Identify how audiences interpret information
Everyone interprets information and news from their own perspective.
- Class discussion: What in your experience might make you interpret information differently than someone else your own age? in your own family? in your neighborhood?
- Student exercise: Have a teacher pick a photograph from the newspaper and give it to students without a caption. Have the students each write a caption and then compare the different captions–and the original newspaper caption.
- Follow-up exercise: The same exercise can be done with headlines: students can be given the same story and be asked to write a headline.
Then post all the headlines that are written. What are the differences? (They might be of language. They might be what point is emphasized.)
- Follow-up exercise: Rewrite that story for two different audiences (old, young, men, women, different political groups, etc.) What would change? What would not?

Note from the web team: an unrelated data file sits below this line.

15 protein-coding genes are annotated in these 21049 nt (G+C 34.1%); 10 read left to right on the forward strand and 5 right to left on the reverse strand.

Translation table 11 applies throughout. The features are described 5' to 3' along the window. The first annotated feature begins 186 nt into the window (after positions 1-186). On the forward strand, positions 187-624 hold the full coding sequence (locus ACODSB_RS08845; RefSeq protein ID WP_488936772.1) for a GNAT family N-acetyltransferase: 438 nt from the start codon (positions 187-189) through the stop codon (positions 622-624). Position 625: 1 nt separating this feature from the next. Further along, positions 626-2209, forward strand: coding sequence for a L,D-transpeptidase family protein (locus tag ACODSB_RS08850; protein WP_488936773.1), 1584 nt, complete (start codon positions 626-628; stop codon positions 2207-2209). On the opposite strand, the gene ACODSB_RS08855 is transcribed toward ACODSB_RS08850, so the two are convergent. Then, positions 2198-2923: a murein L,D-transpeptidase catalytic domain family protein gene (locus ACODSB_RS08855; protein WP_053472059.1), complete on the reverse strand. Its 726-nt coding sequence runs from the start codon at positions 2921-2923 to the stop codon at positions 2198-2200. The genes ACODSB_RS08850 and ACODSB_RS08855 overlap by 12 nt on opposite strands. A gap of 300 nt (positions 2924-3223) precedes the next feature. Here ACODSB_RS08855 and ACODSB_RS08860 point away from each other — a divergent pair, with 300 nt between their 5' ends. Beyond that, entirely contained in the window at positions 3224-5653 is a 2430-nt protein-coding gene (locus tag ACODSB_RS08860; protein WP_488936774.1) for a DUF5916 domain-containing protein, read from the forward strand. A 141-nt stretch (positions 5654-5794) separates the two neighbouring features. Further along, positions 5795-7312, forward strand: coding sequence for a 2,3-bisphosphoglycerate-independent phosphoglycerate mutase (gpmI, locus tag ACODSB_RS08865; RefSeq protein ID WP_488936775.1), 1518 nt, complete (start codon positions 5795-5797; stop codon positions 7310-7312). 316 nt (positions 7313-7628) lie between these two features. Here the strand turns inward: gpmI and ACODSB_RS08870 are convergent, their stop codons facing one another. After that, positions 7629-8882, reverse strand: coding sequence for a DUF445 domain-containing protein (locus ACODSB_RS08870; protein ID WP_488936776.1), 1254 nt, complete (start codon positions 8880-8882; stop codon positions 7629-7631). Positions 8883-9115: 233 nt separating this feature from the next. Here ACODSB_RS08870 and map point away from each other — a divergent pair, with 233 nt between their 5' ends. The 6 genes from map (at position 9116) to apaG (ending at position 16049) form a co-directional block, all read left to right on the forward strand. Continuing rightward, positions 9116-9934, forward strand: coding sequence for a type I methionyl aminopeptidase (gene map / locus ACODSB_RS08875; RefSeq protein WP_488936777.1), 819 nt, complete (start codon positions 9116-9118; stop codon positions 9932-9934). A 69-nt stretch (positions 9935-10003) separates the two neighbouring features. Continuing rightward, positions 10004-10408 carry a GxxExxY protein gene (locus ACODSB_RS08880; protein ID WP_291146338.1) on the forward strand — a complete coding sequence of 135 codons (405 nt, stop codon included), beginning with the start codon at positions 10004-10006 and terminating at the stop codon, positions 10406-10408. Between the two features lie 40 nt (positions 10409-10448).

- Class discussion: Does all news have to follow the same stylistic template? Is there room for creativity, remixing and individual expression?
- Student or small-group exercise: Find several examples of alternative media (radio, podcasts, websites, newspapers, text messaging, etc.) that report news in different ways than mainstream news organizations. What is the value of their kind of news delivery? Are they reaching a different kind of audience? Is their information more credible? Less credible? Why?